From the Editor
Speak Up Results and More CC Assessment News
Anne Wujcik — Friday, April 27, 2012
I just want to point you to some news of interest this week. Project Tomorrow held its first Congressional Briefing on results from the Speak Up 2011 survey. This session focused on findings related to students and parents. The related report, "Mapping a Personalized Learning Journey - K-12 Students and Parents Connect the Dots with Digital Learning" is now available on the Project Tomorrow website. This first report focuses on how today's students are personalizing their own learning, and how their parents are supporting this effort. That personalization centers around three student desires: including how students seek out resources that are digitally-rich, untethered and socially-based. The report share the unfiltered views of K-12 students and parents on these key trends and documents their aspirations for fully leveraging the technologies supporting these trends to transform their learning lives. There's also a summary infographic.
On May 23rd, Project Tomorrow will hold a second briefing to present the Speak Up 2011 National Findings for K-12 Teachers, Librarians and Administrators. The report should be available shortly after at the Project Tomorrow website.
Speak Up findings are always interesting and while the focus of the various annual surveys shifts from topic to topic, baseline information allows for tracking changes in practice and attitudes over the years.
The Race to the Top assessment consortium have issued preliminary guidance to help schools maximize the effect of their annual computer purchases. Schools and districts have been anxiously looking for some type of guidance so that their ongoing technology purchases build a base of equipment that will be useful once the Common Core assessments come online in the 2014-15 school year. Schools that select computer systems that meet or exceed the new guidelines can be confident that those systems will work with the assessments. I am sure many schools were relieved to learn that tablets (iPad, Windows, and Android) and netbooks (Windows, Mac, Chrome, Linux) will be acceptable for online assessment in 2014-2015, provided the specific device models meet the hardware and other requirements described in the Technology Guidelines, including the identified security considerations. It is possible that tablets will require the use of an external keyboard, or other input devices to be determined by research studies during piloting and field testing.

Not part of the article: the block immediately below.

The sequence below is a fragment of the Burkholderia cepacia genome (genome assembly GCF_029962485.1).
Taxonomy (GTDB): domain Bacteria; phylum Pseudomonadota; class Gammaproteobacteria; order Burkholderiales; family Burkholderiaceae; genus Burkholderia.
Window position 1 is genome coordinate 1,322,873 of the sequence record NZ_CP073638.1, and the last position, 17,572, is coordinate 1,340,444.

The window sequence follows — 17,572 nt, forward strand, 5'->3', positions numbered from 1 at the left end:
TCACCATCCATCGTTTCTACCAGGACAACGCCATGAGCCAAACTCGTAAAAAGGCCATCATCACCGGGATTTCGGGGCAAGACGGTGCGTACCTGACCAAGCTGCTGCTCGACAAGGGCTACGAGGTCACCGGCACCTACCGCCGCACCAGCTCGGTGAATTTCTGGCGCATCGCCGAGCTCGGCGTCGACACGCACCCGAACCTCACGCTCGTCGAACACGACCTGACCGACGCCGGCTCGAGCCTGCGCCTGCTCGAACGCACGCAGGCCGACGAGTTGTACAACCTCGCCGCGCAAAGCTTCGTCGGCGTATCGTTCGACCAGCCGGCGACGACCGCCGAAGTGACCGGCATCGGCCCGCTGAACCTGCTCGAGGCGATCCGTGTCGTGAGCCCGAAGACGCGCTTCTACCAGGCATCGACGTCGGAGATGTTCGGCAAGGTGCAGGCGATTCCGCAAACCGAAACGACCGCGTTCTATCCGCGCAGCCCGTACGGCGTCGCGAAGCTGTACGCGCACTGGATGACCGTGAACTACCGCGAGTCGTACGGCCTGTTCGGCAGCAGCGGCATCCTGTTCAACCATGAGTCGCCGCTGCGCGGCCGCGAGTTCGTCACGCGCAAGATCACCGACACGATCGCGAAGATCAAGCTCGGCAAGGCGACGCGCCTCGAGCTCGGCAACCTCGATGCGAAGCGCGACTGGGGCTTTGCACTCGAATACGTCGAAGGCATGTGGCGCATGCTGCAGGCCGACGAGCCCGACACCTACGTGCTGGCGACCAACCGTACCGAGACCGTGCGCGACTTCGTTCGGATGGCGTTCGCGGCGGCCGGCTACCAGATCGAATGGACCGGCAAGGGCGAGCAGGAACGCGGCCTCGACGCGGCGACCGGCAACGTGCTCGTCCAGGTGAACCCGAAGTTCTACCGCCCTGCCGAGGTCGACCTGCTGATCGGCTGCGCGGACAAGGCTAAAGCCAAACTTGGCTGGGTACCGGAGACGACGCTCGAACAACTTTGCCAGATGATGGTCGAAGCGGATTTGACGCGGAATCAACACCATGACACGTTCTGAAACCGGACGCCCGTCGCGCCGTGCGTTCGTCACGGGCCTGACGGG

The consortia will address support for legacy operating systems and older computer systems already in place in the schools in Version 2.0 of the Guidelines. The Consortia will base these minimum specs on the data received from the Technology Readiness Tool. The first data collection for the survey closes in mid-June 2012.
Specifications for bandwidth, security, input device requirements, and other factors will be released in future versions of the Guidelines.
In more Consortium news, Education Week reports that PARCC has designed to drop its earlier announced plans to develop model instructional units for the CCSS. You may remember that the original announcement stirred a lot of concern, raising fears about a national curriculum, though PARCC always argued that it would only develop units or small sections of a possible curriculum. Now, noting that many states were already developing instructional units, PARCC has decided to focus its efforts on developing professional development modules aimed at supporting educators as they create or adapt materials for their CCSS curricular units. PARCC also announced that it would be updating its model content frameworks. The Smarter Balanced Assessment Consortium announced plans to create a bank of formative assessment exemplars. This is welcome news, since many teachers don't have a full understanding of formative assessment. SBAC hopes that its exemplars will help illustrate that formative assessment is not an event but a process designed to elicit student feedback in many forms and help teachers adjust their instruction.